Help in selecting a Heatsink.

Discussion in 'General Electronics Chat' started by FrancescoC, Jun 20, 2016.

Nov 22, 2014
30
5
Hi,
i have a simple LM317H regulator with a pass transistor TIP32C.
I need to select a heat-sink for the TIP32C.
Normally i would look in the datasheet for the thermal resistance (something like 4C/Watt), but this value is missing.

I had a look at some other charts in the datasheet but I have not been able to deduce how to select the heat-sink I need.

I have calculate the power dissipation, of the TIP32C, by multiplying the voltage across it, times the current.
In my case is 45V x 0.4A=18W.

Can you please give me some help?

regards

Francesco C

Last edited: Jun 20, 2016
2. ian field Distinguished Member

Oct 27, 2012
4,413
782
45V into a 7805 is probably exceeding its rating - or at the very least, cutting it fine.................

18W probably means a bigger heatsink than you had in mind - you could always cheat and use a leftover CPU cooler + fan.

Nov 22, 2014
30
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Hi Ian,
there was an Edit to my post. The regulator is an LM317H. I have 50Vdcin and 5Vout.
At that difference in voltage the LM317H can only supply 100mA. Therefore the TIP32C is used for the current, up to 0.4A.

Regards

Francesco C

4. crutschow Expert

Mar 14, 2008
12,991
3,227
This data sheet states that a TIP32C can dissipate 40W@25°C case temperature.
Assuming this is at the 150°C maximum junction temperature, than the junction-to-case thermal resistance is (150-25) / 40 = 3.125 °C/W.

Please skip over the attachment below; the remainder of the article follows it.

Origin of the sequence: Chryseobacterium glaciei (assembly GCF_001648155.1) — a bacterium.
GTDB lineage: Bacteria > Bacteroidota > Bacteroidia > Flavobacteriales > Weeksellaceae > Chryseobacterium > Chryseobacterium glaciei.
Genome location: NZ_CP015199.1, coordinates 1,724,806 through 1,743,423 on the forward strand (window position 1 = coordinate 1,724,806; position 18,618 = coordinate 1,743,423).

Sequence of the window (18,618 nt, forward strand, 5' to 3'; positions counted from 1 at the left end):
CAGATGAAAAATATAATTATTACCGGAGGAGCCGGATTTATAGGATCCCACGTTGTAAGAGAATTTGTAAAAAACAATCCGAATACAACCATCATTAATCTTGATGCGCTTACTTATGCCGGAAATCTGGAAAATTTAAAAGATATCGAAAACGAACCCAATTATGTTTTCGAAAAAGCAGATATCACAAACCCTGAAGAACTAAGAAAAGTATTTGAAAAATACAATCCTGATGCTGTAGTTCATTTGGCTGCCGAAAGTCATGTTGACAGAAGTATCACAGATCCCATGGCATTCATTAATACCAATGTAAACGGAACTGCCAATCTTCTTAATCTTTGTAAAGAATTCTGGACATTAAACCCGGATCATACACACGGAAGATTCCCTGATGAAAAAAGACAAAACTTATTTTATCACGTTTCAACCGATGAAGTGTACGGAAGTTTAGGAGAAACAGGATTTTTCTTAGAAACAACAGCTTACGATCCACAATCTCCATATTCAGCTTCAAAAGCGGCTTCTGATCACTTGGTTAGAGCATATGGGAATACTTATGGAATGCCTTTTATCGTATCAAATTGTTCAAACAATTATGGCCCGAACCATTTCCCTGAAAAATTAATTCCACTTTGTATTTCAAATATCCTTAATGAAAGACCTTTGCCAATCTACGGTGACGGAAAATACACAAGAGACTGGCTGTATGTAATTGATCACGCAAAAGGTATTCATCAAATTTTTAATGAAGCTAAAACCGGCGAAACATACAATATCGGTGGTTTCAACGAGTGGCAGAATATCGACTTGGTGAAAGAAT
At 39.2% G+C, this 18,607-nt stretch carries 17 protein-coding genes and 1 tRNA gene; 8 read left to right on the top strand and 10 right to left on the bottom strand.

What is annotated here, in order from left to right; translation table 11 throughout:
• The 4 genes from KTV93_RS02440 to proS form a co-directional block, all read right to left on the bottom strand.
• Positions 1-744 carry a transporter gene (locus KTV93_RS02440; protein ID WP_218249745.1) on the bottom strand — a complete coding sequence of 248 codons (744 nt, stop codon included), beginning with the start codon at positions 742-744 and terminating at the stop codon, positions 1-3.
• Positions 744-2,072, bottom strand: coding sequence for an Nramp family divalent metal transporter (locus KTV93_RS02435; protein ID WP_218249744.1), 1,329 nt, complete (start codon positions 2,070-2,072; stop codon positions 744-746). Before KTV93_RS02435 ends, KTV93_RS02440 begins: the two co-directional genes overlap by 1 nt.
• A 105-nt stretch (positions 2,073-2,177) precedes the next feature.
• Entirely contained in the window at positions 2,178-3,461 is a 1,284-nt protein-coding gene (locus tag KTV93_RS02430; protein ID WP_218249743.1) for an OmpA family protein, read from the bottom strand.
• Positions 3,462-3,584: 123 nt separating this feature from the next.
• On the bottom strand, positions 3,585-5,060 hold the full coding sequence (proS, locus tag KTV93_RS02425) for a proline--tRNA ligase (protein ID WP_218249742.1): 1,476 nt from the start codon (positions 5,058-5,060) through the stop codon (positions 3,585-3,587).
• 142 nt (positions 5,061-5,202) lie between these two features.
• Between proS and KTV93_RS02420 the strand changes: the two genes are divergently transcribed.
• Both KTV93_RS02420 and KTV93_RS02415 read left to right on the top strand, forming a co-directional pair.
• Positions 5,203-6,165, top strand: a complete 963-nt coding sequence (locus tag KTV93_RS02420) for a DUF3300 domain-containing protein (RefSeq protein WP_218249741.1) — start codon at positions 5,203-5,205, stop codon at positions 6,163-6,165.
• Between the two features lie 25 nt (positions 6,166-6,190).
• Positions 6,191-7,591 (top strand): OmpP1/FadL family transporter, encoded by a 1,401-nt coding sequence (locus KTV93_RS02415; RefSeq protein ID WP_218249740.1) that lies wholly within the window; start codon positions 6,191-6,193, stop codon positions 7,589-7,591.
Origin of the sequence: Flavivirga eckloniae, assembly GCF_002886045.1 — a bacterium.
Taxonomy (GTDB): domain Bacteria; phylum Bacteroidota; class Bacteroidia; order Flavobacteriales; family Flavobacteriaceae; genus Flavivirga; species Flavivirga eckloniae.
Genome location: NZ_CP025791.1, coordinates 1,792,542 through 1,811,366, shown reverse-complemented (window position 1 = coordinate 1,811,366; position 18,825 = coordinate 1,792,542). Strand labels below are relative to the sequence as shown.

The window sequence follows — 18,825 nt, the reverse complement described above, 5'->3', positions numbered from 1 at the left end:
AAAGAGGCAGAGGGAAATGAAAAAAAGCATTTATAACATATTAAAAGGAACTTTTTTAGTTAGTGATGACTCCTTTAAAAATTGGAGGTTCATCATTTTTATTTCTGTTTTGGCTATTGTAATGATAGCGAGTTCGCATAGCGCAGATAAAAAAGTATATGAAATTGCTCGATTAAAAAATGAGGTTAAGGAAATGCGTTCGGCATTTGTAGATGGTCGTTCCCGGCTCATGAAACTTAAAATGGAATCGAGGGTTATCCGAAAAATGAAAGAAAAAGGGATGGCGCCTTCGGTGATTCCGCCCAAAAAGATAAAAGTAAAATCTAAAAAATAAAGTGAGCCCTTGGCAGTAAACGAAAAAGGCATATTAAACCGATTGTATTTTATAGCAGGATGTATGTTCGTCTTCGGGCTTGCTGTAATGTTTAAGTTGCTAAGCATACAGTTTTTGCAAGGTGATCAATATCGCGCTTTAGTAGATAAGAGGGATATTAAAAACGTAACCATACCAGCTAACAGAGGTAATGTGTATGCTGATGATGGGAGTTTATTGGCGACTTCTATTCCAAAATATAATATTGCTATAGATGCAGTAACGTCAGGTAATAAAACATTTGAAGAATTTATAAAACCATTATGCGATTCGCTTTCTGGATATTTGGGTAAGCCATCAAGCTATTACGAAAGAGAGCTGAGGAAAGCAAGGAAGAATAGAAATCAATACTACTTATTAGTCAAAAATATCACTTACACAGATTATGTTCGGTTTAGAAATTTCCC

So for 18W dissipation, and assuming a maximum ambient of 50°C, the maximum junction-ambient thermal resistance you can have is 100°C/18W = 5.556 °C/W.
Subtracting the 3.125 °C/W of the transistor case thermal resistance gives a maximum allowed heat sink thermal resistance of 5.556 - 3.125 = 2.431 °C/W, the lower the better.
That's assuming you have a good thermal grease layer between the case and heat sink so it doesn't add significantly to the thermal resistance.
If you need an electrical insulating washer between the case and heatsink than you need to subtract its thermal resistance from the heatsink requirement.

Last edited: Jun 21, 2016
FrancescoC likes this.

Nov 22, 2014
30
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Hi crutschow,
thank you very much for your help.
Your answer is excellent. It gives a very good explanation on how to get the final result.

Regards

Francesco C

Apr 5, 2008
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7. mcgyvr AAC Fanatic!

Oct 15, 2009
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I don't know why anyone would use a linear regulator these days.. even more so when dropping so much voltage..

8. ian field Distinguished Member

Oct 27, 2012
4,413
782
A hysteretic buck regulator would be the simplest option. For the off the shelf route - it might be possible to get away with a 48V telecom gear switcher. A string of diodes could always go in series with the input pin to drop a couple of volts.